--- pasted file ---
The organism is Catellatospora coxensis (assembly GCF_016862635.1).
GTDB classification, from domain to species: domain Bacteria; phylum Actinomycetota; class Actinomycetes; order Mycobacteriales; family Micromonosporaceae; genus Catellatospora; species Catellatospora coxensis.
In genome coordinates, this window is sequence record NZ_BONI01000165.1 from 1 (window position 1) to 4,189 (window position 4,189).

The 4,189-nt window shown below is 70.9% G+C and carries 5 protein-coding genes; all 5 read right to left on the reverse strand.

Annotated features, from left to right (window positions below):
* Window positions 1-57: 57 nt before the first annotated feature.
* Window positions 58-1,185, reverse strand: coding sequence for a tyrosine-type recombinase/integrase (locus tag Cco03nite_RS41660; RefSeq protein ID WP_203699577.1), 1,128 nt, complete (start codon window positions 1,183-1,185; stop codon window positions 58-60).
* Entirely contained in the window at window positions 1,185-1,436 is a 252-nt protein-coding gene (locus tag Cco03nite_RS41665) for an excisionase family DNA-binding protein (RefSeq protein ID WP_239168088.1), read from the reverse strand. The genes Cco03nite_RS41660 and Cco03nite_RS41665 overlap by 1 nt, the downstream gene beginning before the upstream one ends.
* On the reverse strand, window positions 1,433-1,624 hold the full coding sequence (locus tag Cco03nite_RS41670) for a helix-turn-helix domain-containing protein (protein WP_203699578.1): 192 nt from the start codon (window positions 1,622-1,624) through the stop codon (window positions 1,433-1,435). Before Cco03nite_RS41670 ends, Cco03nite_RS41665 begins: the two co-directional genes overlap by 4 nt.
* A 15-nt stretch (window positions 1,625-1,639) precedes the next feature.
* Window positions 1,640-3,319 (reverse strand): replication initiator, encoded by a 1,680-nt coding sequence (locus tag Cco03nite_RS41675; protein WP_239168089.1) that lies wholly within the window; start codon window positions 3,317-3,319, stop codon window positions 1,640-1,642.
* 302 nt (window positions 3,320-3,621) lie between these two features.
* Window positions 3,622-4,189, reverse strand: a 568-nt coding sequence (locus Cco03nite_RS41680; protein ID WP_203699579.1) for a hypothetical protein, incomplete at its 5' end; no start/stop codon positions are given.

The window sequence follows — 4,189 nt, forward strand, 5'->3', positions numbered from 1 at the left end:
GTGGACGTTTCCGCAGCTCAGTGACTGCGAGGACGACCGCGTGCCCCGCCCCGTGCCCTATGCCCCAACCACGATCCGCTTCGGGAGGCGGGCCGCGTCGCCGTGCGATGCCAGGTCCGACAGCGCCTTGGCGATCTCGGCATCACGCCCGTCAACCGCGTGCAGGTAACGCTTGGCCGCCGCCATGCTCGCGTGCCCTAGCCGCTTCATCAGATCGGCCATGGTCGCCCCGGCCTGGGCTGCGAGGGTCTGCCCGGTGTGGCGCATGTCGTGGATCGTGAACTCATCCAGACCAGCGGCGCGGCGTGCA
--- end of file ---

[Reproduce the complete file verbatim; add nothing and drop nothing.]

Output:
The organism is Catellatospora coxensis (assembly GCF_016862635.1).
GTDB classification, from domain to species: domain Bacteria; phylum Actinomycetota; class Actinomycetes; order Mycobacteriales; family Micromonosporaceae; genus Catellatospora; species Catellatospora coxensis.
In genome coordinates, this window is sequence record NZ_BONI01000165.1 from 1 (window position 1) to 4,189 (window position 4,189).

The 4,189-nt window shown below is 70.9% G+C and carries 5 protein-coding genes; all 5 read right to left on the reverse strand.

Annotated features, from left to right (window positions below):
* Window positions 1-57: 57 nt before the first annotated feature.
* Window positions 58-1,185, reverse strand: coding sequence for a tyrosine-type recombinase/integrase (locus tag Cco03nite_RS41660; RefSeq protein ID WP_203699577.1), 1,128 nt, complete (start codon window positions 1,183-1,185; stop codon window positions 58-60).
* Entirely contained in the window at window positions 1,185-1,436 is a 252-nt protein-coding gene (locus tag Cco03nite_RS41665) for an excisionase family DNA-binding protein (RefSeq protein ID WP_239168088.1), read from the reverse strand. The genes Cco03nite_RS41660 and Cco03nite_RS41665 overlap by 1 nt, the downstream gene beginning before the upstream one ends.
* On the reverse strand, window positions 1,433-1,624 hold the full coding sequence (locus tag Cco03nite_RS41670) for a helix-turn-helix domain-containing protein (protein WP_203699578.1): 192 nt from the start codon (window positions 1,622-1,624) through the stop codon (window positions 1,433-1,435). Before Cco03nite_RS41670 ends, Cco03nite_RS41665 begins: the two co-directional genes overlap by 4 nt.
* A 15-nt stretch (window positions 1,625-1,639) precedes the next feature.
* Window positions 1,640-3,319 (reverse strand): replication initiator, encoded by a 1,680-nt coding sequence (locus tag Cco03nite_RS41675; protein WP_239168089.1) that lies wholly within the window; start codon window positions 3,317-3,319, stop codon window positions 1,640-1,642.
* 302 nt (window positions 3,320-3,621) lie between these two features.
* Window positions 3,622-4,189, reverse strand: a 568-nt coding sequence (locus Cco03nite_RS41680; protein ID WP_203699579.1) for a hypothetical protein, incomplete at its 5' end; no start/stop codon positions are given.

The window sequence follows — 4,189 nt, forward strand, 5'->3', positions numbered from 1 at the left end:
GTGGACGTTTCCGCAGCTCAGTGACTGCGAGGACGACCGCGTGCCCCGCCCCGTGCCCTATGCCCCAACCACGATCCGCTTCGGGAGGCGGGCCGCGTCGCCGTGCGATGCCAGGTCCGACAGCGCCTTGGCGATCTCGGCATCACGCCCGTCAACCGCGTGCAGGTAACGCTTGGCCGCCGCCATGCTCGCGTGCCCTAGCCGCTTCATCAGATCGGCCATGGTCGCCCCGGCCTGGGCTGCGAGGGTCTGCCCGGTGTGGCGCATGTCGTGGATCGTGAACTCATCCAGACCAGCGGCGCGGCGTGCA